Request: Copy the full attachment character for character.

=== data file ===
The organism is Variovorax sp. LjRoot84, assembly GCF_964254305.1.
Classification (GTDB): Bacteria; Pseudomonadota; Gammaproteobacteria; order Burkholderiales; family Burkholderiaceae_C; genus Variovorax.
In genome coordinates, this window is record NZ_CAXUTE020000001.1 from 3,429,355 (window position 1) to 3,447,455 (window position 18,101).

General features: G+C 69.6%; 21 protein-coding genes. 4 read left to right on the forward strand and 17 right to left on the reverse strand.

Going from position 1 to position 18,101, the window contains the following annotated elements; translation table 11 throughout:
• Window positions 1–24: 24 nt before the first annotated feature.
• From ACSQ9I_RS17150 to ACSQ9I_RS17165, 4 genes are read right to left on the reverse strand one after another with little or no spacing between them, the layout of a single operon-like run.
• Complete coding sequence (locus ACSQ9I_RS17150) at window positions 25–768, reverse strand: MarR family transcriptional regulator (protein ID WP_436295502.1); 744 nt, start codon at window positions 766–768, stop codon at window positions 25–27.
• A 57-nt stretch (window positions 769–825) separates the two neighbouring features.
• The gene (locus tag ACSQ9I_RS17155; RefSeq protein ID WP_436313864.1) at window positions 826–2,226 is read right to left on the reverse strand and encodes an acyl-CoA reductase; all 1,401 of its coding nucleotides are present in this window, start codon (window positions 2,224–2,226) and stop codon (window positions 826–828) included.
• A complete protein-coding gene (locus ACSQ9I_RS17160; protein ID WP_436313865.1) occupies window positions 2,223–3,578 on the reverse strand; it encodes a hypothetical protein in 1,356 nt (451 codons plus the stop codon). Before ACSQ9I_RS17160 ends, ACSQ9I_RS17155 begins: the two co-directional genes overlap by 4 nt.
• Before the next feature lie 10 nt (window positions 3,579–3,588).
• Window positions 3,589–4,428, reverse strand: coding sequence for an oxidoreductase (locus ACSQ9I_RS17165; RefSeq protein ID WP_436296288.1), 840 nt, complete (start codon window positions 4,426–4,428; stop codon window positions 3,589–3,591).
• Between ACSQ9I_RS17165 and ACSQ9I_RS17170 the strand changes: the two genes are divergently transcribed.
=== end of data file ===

The organism is Variovorax sp. LjRoot84, assembly GCF_964254305.1.
Classification (GTDB): Bacteria; Pseudomonadota; Gammaproteobacteria; order Burkholderiales; family Burkholderiaceae_C; genus Variovorax.
In genome coordinates, this window is record NZ_CAXUTE020000001.1 from 3,429,355 (window position 1) to 3,447,455 (window position 18,101).

General features: G+C 69.6%; 21 protein-coding genes. 4 read left to right on the forward strand and 17 right to left on the reverse strand.

Going from position 1 to position 18,101, the window contains the following annotated elements; translation table 11 throughout:
• Window positions 1–24: 24 nt before the first annotated feature.
• From ACSQ9I_RS17150 to ACSQ9I_RS17165, 4 genes are read right to left on the reverse strand one after another with little or no spacing between them, the layout of a single operon-like run.
• Complete coding sequence (locus ACSQ9I_RS17150) at window positions 25–768, reverse strand: MarR family transcriptional regulator (protein ID WP_436295502.1); 744 nt, start codon at window positions 766–768, stop codon at window positions 25–27.
• A 57-nt stretch (window positions 769–825) separates the two neighbouring features.
• The gene (locus tag ACSQ9I_RS17155; RefSeq protein ID WP_436313864.1) at window positions 826–2,226 is read right to left on the reverse strand and encodes an acyl-CoA reductase; all 1,401 of its coding nucleotides are present in this window, start codon (window positions 2,224–2,226) and stop codon (window positions 826–828) included.
• A complete protein-coding gene (locus ACSQ9I_RS17160; protein ID WP_436313865.1) occupies window positions 2,223–3,578 on the reverse strand; it encodes a hypothetical protein in 1,356 nt (451 codons plus the stop codon). Before ACSQ9I_RS17160 ends, ACSQ9I_RS17155 begins: the two co-directional genes overlap by 4 nt.
• Before the next feature lie 10 nt (window positions 3,579–3,588).
• Window positions 3,589–4,428, reverse strand: coding sequence for an oxidoreductase (locus ACSQ9I_RS17165; RefSeq protein ID WP_436296288.1), 840 nt, complete (start codon window positions 4,426–4,428; stop codon window positions 3,589–3,591).
• Between ACSQ9I_RS17165 and ACSQ9I_RS17170 the strand changes: the two genes are divergently transcribed.